Noted and Accepted DamageWritten by Neal Willis
For noted damage claims where an item was accepted but noted as having damage, call and/or email the carrier with notification that you’ll be filing a damage claim for the shipment. Take note of who you speak with, as you may need to reference them at a later time. Ask if the carrier would like to perform an inspection. Inform the carrier of the value of the item and provide them with a contact name and information for reaching you should they choose to have an inspection performed.
Due to costs associated with a third party inspection, carriers will sometimes waive their right to an inspection, especially when a shipment is valued at one-thousand dollars ($1,000) or less. If the inspection is waived, save confirmation of it being waived from the carrier. If you are not sure of the actual damage amount at the time you file the claim, you may choose to provide the carrier with the full invoice amount until the damage can be properly assessed by an authorized party to determine the true measure of damage (repair cost). If it’s going to cost just as much to repair as it will to replace it, then it’s considered a total loss and the shipper should proceed with filing for the original full value. If it’s going to cost less to repair, then the claimed amount needs to be amended to reflect the repair costs.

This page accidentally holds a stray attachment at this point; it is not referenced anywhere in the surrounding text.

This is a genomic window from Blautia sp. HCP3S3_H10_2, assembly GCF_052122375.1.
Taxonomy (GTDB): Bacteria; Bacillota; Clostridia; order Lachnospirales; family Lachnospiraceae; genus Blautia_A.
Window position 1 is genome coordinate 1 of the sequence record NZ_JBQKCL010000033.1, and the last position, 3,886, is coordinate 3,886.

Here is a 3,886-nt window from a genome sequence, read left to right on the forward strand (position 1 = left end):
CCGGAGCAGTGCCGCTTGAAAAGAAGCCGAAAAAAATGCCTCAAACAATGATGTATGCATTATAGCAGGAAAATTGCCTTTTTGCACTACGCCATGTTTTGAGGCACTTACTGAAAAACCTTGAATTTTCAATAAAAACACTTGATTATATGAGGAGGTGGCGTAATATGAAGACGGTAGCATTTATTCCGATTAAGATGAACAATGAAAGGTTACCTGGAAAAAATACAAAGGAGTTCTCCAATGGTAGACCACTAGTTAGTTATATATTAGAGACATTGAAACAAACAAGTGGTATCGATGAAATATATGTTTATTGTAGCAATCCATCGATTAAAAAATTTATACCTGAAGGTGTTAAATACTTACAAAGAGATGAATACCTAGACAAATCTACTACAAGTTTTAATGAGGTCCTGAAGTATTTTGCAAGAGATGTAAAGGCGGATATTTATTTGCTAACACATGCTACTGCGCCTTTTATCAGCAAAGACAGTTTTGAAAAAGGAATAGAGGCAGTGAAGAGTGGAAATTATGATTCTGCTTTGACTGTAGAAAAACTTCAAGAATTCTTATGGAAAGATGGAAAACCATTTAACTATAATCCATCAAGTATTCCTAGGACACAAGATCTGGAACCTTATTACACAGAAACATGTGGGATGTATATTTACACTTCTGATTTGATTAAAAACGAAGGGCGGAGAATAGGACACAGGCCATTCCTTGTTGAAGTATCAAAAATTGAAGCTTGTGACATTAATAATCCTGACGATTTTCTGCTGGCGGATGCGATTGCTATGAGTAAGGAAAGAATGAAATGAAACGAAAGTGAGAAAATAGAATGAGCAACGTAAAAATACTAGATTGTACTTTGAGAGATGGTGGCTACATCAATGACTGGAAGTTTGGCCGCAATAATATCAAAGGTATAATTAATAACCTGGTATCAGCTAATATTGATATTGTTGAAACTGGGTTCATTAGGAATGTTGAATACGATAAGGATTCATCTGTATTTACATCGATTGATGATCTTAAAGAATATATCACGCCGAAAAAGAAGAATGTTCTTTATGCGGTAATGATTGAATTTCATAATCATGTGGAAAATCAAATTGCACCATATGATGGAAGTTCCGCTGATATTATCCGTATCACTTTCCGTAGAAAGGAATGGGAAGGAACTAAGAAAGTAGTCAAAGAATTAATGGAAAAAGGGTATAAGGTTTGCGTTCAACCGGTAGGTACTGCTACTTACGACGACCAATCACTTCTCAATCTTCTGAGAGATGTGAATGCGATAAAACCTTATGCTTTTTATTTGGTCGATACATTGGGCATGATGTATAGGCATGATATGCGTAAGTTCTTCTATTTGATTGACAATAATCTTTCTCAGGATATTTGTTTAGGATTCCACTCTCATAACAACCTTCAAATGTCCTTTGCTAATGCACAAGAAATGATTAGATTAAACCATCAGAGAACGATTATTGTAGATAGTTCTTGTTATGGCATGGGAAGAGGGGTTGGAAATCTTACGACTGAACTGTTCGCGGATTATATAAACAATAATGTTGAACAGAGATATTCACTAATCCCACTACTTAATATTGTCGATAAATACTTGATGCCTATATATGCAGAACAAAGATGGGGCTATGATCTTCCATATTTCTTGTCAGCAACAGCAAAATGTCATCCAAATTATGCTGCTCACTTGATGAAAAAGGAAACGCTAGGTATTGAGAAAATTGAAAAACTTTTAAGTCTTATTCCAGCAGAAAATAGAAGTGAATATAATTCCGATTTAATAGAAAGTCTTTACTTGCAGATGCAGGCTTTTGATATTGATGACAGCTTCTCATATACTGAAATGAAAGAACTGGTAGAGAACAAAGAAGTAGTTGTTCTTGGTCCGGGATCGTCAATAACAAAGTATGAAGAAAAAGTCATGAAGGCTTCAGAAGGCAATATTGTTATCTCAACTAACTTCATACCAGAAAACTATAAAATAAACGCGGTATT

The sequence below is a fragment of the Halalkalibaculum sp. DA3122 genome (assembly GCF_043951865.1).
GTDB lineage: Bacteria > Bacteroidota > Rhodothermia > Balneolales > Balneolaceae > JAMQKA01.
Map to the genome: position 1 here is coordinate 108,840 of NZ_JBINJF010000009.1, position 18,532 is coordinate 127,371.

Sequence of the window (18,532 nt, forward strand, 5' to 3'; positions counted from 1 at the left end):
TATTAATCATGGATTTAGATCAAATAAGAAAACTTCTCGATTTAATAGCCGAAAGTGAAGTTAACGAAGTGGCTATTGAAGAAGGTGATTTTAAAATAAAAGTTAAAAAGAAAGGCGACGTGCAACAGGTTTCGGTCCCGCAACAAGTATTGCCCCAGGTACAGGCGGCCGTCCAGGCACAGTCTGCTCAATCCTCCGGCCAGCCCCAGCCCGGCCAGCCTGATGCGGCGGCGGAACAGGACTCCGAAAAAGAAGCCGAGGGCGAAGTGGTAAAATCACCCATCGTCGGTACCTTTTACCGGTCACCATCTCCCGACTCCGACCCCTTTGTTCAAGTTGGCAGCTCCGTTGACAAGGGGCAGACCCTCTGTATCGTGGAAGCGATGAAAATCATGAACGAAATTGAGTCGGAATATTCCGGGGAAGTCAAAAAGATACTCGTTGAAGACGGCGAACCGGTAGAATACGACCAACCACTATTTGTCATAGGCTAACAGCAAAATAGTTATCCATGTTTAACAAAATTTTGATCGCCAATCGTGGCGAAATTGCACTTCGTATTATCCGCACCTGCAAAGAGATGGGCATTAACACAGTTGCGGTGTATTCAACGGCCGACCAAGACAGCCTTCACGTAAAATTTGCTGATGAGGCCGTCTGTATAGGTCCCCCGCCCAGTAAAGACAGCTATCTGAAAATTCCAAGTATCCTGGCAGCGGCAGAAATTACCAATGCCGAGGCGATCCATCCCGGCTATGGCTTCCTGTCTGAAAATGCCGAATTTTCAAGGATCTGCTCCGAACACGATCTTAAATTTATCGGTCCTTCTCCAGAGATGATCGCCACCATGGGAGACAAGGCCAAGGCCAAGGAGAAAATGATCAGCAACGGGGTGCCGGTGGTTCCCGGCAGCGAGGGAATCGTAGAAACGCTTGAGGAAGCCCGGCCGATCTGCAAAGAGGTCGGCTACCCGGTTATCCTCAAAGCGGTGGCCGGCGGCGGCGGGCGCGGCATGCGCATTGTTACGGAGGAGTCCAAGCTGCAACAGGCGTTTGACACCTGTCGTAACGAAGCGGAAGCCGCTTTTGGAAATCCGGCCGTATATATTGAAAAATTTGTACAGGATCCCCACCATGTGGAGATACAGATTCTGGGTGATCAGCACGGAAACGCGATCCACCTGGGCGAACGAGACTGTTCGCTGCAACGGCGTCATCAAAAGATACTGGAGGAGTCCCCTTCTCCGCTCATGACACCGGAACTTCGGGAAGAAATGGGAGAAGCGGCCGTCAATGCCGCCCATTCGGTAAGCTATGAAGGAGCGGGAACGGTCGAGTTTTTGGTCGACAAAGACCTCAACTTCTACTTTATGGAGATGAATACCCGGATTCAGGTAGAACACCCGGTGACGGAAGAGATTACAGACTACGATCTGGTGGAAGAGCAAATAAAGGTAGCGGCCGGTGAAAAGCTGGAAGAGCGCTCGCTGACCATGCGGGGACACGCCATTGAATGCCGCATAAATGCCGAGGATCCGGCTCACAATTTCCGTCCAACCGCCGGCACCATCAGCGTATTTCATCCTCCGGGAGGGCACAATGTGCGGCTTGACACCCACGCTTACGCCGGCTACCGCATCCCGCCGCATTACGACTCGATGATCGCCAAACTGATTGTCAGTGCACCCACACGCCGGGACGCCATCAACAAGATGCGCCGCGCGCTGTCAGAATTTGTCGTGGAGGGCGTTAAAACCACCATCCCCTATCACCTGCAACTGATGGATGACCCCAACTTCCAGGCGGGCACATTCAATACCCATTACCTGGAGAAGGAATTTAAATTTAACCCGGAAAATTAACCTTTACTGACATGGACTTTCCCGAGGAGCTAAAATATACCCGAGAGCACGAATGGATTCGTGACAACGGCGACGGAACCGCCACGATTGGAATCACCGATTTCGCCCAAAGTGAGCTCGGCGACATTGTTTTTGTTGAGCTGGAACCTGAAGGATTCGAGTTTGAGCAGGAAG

It’s very important to notate accepted damage on the delivery receipt, so there is no question as to when the damage occurred, and it’s extremely important that the entire packaging from the shipment is saved until the claim is settled. Failure to save the packaging may result in denial of a full settlement, since the inspector will not be able to clearly determine if the damages were in any way a result of poor or insufficient packaging per the NMFC guidelines. Taking pictures of the shipment before, during and after uncrating/un-packaging is recommended and, to help maintain the fact that damage occurred before delivery, do not use the item(s) and do not move the shipment from where it was delivered without express written permission/consent from the carrier.
The item(s) need to be stored somewhere out of the way along with the packaging until the claim is resolved. If the carrier offers a settlement, it could be entitled to the goods and may request that they be made available for salvage pickup. If the items are not available to the carrier and/or have been disposed of before having the opportunity to pick up as salvage, then a settlement offer from the carrier could be compromised.